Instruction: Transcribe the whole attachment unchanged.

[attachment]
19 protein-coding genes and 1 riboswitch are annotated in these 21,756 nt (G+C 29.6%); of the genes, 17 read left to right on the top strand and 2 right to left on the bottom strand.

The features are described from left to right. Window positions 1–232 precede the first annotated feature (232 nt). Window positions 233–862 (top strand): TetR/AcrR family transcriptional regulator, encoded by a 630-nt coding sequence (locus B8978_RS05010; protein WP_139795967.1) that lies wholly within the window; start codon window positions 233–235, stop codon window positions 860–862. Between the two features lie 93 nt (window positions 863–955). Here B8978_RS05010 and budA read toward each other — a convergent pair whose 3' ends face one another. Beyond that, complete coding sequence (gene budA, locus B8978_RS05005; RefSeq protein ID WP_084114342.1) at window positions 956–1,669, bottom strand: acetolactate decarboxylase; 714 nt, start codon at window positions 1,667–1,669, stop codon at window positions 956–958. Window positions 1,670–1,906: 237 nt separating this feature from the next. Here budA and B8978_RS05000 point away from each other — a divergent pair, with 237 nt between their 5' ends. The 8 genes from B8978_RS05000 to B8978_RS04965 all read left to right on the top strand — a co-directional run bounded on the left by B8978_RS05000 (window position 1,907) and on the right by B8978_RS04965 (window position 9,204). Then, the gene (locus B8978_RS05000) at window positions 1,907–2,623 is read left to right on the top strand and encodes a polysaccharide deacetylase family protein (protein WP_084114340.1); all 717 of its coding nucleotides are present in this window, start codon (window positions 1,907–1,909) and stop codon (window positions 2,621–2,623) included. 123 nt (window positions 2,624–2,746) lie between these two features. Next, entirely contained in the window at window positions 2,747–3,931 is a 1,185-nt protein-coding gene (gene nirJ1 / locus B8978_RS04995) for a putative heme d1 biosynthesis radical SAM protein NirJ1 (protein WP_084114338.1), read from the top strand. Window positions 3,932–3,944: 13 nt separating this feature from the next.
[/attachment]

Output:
19 protein-coding genes and 1 riboswitch are annotated in these 21,756 nt (G+C 29.6%); of the genes, 17 read left to right on the top strand and 2 right to left on the bottom strand.

The features are described from left to right. Window positions 1–232 precede the first annotated feature (232 nt). Window positions 233–862 (top strand): TetR/AcrR family transcriptional regulator, encoded by a 630-nt coding sequence (locus B8978_RS05010; protein WP_139795967.1) that lies wholly within the window; start codon window positions 233–235, stop codon window positions 860–862. Between the two features lie 93 nt (window positions 863–955). Here B8978_RS05010 and budA read toward each other — a convergent pair whose 3' ends face one another. Beyond that, complete coding sequence (gene budA, locus B8978_RS05005; RefSeq protein ID WP_084114342.1) at window positions 956–1,669, bottom strand: acetolactate decarboxylase; 714 nt, start codon at window positions 1,667–1,669, stop codon at window positions 956–958. Window positions 1,670–1,906: 237 nt separating this feature from the next. Here budA and B8978_RS05000 point away from each other — a divergent pair, with 237 nt between their 5' ends. The 8 genes from B8978_RS05000 to B8978_RS04965 all read left to right on the top strand — a co-directional run bounded on the left by B8978_RS05000 (window position 1,907) and on the right by B8978_RS04965 (window position 9,204). Then, the gene (locus B8978_RS05000) at window positions 1,907–2,623 is read left to right on the top strand and encodes a polysaccharide deacetylase family protein (protein WP_084114340.1); all 717 of its coding nucleotides are present in this window, start codon (window positions 1,907–1,909) and stop codon (window positions 2,621–2,623) included. 123 nt (window positions 2,624–2,746) lie between these two features. Next, entirely contained in the window at window positions 2,747–3,931 is a 1,185-nt protein-coding gene (gene nirJ1 / locus B8978_RS04995) for a putative heme d1 biosynthesis radical SAM protein NirJ1 (protein WP_084114338.1), read from the top strand. Window positions 3,932–3,944: 13 nt separating this feature from the next.